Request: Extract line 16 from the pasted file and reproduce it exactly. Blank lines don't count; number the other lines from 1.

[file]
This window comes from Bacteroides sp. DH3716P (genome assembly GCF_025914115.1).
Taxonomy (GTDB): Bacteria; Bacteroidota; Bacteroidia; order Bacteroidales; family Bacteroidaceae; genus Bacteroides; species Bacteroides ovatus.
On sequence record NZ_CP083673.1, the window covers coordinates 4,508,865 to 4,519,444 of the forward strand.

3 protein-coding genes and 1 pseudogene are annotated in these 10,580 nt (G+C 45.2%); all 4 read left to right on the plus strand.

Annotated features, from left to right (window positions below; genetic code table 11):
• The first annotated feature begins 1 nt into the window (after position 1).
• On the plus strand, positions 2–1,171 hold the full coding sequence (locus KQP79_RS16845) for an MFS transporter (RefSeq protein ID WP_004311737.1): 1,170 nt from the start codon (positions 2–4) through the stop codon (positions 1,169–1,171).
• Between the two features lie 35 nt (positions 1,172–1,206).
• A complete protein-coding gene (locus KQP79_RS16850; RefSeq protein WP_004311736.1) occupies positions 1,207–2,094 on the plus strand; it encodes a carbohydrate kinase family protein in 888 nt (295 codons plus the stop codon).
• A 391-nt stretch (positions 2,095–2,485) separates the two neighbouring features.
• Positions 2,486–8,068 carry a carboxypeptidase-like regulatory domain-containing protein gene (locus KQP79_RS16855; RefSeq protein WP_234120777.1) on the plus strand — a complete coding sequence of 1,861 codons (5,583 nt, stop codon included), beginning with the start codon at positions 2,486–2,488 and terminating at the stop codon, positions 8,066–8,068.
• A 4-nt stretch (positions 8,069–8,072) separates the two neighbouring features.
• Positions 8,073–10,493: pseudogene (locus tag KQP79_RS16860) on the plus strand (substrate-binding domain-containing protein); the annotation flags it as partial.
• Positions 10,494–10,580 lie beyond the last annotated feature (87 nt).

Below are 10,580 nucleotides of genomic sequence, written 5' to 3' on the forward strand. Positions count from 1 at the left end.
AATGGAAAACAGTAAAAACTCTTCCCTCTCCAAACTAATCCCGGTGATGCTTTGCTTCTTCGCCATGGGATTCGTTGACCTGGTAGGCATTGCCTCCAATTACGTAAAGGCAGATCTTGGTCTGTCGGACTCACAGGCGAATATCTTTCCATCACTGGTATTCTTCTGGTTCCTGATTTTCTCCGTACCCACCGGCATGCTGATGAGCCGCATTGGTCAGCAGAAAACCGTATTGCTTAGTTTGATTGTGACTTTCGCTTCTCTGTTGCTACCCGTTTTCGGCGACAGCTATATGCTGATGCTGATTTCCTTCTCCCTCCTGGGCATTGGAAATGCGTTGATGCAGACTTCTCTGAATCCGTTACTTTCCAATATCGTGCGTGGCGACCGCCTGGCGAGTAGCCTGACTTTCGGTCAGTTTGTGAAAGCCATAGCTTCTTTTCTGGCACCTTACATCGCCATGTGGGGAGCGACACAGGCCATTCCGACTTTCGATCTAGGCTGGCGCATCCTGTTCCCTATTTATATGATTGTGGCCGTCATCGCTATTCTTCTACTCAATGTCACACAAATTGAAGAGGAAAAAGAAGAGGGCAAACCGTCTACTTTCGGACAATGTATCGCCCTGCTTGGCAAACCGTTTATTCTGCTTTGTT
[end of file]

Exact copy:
AATGGAAAACAGTAAAAACTCTTCCCTCTCCAAACTAATCCCGGTGATGCTTTGCTTCTTCGCCATGGGATTCGTTGACCTGGTAGGCATTGCCTCCAATTACGTAAAGGCAGATCTTGGTCTGTCGGACTCACAGGCGAATATCTTTCCATCACTGGTATTCTTCTGGTTCCTGATTTTCTCCGTACCCACCGGCATGCTGATGAGCCGCATTGGTCAGCAGAAAACCGTATTGCTTAGTTTGATTGTGACTTTCGCTTCTCTGTTGCTACCCGTTTTCGGCGACAGCTATATGCTGATGCTGATTTCCTTCTCCCTCCTGGGCATTGGAAATGCGTTGATGCAGACTTCTCTGAATCCGTTACTTTCCAATATCGTGCGTGGCGACCGCCTGGCGAGTAGCCTGACTTTCGGTCAGTTTGTGAAAGCCATAGCTTCTTTTCTGGCACCTTACATCGCCATGTGGGGAGCGACACAGGCCATTCCGACTTTCGATCTAGGCTGGCGCATCCTGTTCCCTATTTATATGATTGTGGCCGTCATCGCTATTCTTCTACTCAATGTCACACAAATTGAAGAGGAAAAAGAAGAGGGCAAACCGTCTACTTTCGGACAATGTATCGCCCTGCTTGGCAAACCGTTTATTCTGCTTTGTT